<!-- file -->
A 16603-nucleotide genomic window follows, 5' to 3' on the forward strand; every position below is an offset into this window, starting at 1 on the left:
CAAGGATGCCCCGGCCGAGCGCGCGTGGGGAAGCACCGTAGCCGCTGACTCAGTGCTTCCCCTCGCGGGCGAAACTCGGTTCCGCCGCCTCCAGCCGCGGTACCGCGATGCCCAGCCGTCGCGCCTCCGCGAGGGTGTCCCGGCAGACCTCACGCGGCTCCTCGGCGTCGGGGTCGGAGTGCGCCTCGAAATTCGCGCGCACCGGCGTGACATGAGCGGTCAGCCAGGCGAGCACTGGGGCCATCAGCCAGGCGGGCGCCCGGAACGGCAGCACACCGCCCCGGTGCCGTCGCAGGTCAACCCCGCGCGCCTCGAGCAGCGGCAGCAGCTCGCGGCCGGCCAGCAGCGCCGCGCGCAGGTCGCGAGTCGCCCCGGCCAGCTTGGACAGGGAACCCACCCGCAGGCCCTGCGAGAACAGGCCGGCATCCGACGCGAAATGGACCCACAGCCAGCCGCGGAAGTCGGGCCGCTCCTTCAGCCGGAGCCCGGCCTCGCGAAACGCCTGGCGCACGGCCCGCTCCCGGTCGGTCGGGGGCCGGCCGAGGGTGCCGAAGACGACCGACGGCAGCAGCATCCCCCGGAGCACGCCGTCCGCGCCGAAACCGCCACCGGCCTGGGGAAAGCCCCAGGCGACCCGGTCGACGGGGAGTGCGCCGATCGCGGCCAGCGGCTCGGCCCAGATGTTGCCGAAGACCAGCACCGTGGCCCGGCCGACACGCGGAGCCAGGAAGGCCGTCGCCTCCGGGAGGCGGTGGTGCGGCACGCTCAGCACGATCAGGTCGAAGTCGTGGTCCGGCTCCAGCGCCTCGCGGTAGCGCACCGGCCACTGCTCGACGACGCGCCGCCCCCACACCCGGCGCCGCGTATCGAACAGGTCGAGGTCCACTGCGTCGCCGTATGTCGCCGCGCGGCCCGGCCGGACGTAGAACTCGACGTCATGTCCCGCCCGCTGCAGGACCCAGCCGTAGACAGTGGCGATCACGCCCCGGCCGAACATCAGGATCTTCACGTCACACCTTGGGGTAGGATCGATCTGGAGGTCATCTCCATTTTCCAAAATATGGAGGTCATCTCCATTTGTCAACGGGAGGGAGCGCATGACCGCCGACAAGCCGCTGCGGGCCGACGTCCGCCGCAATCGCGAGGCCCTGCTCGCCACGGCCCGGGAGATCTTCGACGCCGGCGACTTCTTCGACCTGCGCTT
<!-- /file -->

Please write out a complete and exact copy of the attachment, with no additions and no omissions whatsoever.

A 16603-nucleotide genomic window follows, 5' to 3' on the forward strand; every position below is an offset into this window, starting at 1 on the left:
CAAGGATGCCCCGGCCGAGCGCGCGTGGGGAAGCACCGTAGCCGCTGACTCAGTGCTTCCCCTCGCGGGCGAAACTCGGTTCCGCCGCCTCCAGCCGCGGTACCGCGATGCCCAGCCGTCGCGCCTCCGCGAGGGTGTCCCGGCAGACCTCACGCGGCTCCTCGGCGTCGGGGTCGGAGTGCGCCTCGAAATTCGCGCGCACCGGCGTGACATGAGCGGTCAGCCAGGCGAGCACTGGGGCCATCAGCCAGGCGGGCGCCCGGAACGGCAGCACACCGCCCCGGTGCCGTCGCAGGTCAACCCCGCGCGCCTCGAGCAGCGGCAGCAGCTCGCGGCCGGCCAGCAGCGCCGCGCGCAGGTCGCGAGTCGCCCCGGCCAGCTTGGACAGGGAACCCACCCGCAGGCCCTGCGAGAACAGGCCGGCATCCGACGCGAAATGGACCCACAGCCAGCCGCGGAAGTCGGGCCGCTCCTTCAGCCGGAGCCCGGCCTCGCGAAACGCCTGGCGCACGGCCCGCTCCCGGTCGGTCGGGGGCCGGCCGAGGGTGCCGAAGACGACCGACGGCAGCAGCATCCCCCGGAGCACGCCGTCCGCGCCGAAACCGCCACCGGCCTGGGGAAAGCCCCAGGCGACCCGGTCGACGGGGAGTGCGCCGATCGCGGCCAGCGGCTCGGCCCAGATGTTGCCGAAGACCAGCACCGTGGCCCGGCCGACACGCGGAGCCAGGAAGGCCGTCGCCTCCGGGAGGCGGTGGTGCGGCACGCTCAGCACGATCAGGTCGAAGTCGTGGTCCGGCTCCAGCGCCTCGCGGTAGCGCACCGGCCACTGCTCGACGACGCGCCGCCCCCACACCCGGCGCCGCGTATCGAACAGGTCGAGGTCCACTGCGTCGCCGTATGTCGCCGCGCGGCCCGGCCGGACGTAGAACTCGACGTCATGTCCCGCCCGCTGCAGGACCCAGCCGTAGACAGTGGCGATCACGCCCCGGCCGAACATCAGGATCTTCACGTCACACCTTGGGGTAGGATCGATCTGGAGGTCATCTCCATTTTCCAAAATATGGAGGTCATCTCCATTTGTCAACGGGAGGGAGCGCATGACCGCCGACAAGCCGCTGCGGGCCGACGTCCGCCGCAATCGCGAGGCCCTGCTCGCCACGGCCCGGGAGATCTTCGACGCCGGCGACTTCTTCGACCTGCGCTT